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dc.contributor.advisorLaberg, Jan Sverre
dc.contributor.advisorForwick, Matthias
dc.contributor.authorDahl, Nora
dc.date.accessioned2016-06-20T09:52:25Z
dc.date.available2016-06-20T09:52:25Z
dc.date.issued2016-05-15
dc.description.abstractMulti-proxy analyses of the giant piston core MD992301 (including lithostratigraphy, physical properties and XRF-scanning) and analyses of swath bathymetry data was integrated in order to reconstruct the glacial history and paleoenvironment of the distal parts of the INBIS channel, located between the distal Bear Island Trough Mouth Fan and Storfjorden Trough Mouth Fan. Based on the swath bathymetry data three main morphological features was identified. These features are interpreted to be upper slope gullies, debris lobes, and a larger channel identified as the INBIS channel and surrounding levees. Core MD992301 was divided into 14 lithological units based on lithology, grain size, physical properties and geochemical elements comprising sediments from ~166,000 – 0 cal yr BP. The main sedimentary processes was sedimentation from suspension settling, mass-transport deposits and ice rafting from icebergs and sea ice, which is interpreted to be the dominating sedimentary processes within the area. The main sources of sediment were the Barents Sea Ice Sheet. Based on their distribution, the gravity flow activity in the area was restricted to periods of large-scale glaciation of the Barents Sea continental shelf. The sedimentation rate was generally low, with the lowest values during interglacials. The estimated average sedimentation rate during LGM was estimated to be ~27.4 cm/kyr, and 5.5 cm/kyr during the present warm period, the Holocene. The Barents Sea Ice Sheet may to have reached the outer Barents Sea continental shelf up to four times during the deposition of the MD992301 sediments. During these large-scale glaciations, the INBIS channel is believed to have been an important conduit gravity flows towards the deep sea. The onset of mass-transport within the MD992301 is hence assumed to be directly related to the activity within the proximal INBIS channel. These intervals are found to be during Saalian (MIS 6), Early Weichselian (5d and 5b) and Late Weichsel (MIS 2), where there is an increase in the frequency of turbidity currents during Last Glacial Maximum.en_US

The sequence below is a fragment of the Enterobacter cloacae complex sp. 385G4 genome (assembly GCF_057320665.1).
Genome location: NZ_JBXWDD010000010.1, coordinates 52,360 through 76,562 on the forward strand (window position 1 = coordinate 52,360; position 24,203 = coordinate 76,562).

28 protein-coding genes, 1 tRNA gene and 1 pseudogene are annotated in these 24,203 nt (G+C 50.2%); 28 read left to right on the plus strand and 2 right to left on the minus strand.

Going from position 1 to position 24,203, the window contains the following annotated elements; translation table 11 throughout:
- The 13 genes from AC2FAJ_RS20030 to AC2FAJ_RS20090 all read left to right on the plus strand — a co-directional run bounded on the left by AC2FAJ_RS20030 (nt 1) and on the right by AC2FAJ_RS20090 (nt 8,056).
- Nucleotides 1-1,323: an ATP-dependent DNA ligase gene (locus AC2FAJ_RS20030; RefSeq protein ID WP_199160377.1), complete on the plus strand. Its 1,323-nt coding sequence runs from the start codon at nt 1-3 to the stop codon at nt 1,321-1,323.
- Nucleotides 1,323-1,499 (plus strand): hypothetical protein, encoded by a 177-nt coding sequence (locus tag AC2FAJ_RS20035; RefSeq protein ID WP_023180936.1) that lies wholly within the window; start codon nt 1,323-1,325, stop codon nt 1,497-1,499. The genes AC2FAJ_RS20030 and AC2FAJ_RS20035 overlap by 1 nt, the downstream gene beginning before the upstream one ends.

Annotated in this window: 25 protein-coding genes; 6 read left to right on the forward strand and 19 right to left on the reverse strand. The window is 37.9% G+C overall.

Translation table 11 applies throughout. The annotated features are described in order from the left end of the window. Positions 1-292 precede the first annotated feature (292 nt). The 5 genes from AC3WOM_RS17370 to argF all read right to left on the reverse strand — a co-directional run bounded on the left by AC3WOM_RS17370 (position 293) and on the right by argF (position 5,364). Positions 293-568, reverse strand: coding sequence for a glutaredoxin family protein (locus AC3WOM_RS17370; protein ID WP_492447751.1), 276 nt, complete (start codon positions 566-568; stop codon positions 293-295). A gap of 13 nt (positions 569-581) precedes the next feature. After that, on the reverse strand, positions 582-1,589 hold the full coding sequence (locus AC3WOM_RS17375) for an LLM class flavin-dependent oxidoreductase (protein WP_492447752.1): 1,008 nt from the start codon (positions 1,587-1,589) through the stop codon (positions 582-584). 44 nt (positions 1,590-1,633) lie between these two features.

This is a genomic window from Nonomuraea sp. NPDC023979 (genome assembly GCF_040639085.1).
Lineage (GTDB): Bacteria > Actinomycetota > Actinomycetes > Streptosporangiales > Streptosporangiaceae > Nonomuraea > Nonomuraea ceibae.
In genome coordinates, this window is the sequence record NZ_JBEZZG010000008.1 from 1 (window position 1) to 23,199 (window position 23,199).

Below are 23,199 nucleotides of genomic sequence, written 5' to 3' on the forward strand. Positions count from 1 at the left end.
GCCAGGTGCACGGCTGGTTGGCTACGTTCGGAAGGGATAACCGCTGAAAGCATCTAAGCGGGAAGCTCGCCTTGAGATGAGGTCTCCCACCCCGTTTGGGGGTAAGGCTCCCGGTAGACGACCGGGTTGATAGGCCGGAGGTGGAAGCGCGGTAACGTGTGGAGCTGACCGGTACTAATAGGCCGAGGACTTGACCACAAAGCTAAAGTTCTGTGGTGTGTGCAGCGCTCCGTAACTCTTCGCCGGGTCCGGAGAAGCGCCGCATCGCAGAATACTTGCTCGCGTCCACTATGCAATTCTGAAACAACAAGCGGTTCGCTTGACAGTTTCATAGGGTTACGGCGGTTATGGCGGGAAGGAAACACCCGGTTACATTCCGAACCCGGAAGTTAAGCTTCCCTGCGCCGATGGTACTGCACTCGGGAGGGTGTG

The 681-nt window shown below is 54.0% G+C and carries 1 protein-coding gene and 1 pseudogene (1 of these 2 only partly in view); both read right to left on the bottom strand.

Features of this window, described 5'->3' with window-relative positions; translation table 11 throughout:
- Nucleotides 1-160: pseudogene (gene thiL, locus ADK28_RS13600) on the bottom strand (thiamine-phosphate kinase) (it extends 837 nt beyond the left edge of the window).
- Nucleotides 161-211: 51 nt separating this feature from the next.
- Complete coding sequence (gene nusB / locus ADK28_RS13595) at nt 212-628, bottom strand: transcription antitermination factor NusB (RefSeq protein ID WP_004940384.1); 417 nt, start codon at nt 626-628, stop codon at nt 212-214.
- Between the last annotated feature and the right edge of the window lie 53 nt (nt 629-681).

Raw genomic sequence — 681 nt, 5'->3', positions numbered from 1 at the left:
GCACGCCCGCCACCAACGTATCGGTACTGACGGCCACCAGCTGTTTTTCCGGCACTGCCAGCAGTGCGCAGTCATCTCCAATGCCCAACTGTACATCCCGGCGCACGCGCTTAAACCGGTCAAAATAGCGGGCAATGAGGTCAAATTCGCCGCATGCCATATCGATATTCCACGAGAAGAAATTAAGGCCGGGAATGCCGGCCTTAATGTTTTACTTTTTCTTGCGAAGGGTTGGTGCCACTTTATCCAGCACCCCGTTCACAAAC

dc.identifier.urihttps://hdl.handle.net/10037/9298
dc.identifier.urnURN:NBN:no-uit_munin_8856
dc.language.isoengen_US
dc.publisherUiT Norges arktiske universiteten_US
dc.publisherUiT The Arctic University of Norwayen_US
dc.rights.accessRightsopenAccess
dc.rights.holderCopyright 2016 The Author(s)
dc.subject.courseIDGEO-3900
dc.subjectVDP::Matematikk og Naturvitenskap: 400::Geofag: 450::Sedimentologi: 456en_US
dc.subjectVDP::Mathematics and natural science: 400::Geosciences: 450::Sedimentology: 456en_US
dc.subjectVDP::Matematikk og Naturvitenskap: 400::Geofag: 450::Marin geologi: 466en_US
dc.subjectVDP::Mathematics and natural science: 400::Geosciences: 450::Marine geology: 466en_US
dc.subjectVDP::Matematikk og Naturvitenskap: 400::Geofag: 450::Kvartærgeologi, glasiologi: 465en_US
dc.subjectVDP::Mathematics and natural science: 400::Geosciences: 450::Quaternary geology, glaciology: 465en_US
dc.titleSedimentary processes and depositional environment of the distal part of the Bear Island Trough Mouth Fan, SW Barents Sea reconstructed from a giant piston coreen_US
dc.typeMaster thesisen_US
dc.typeMastergradsoppgaveen_US


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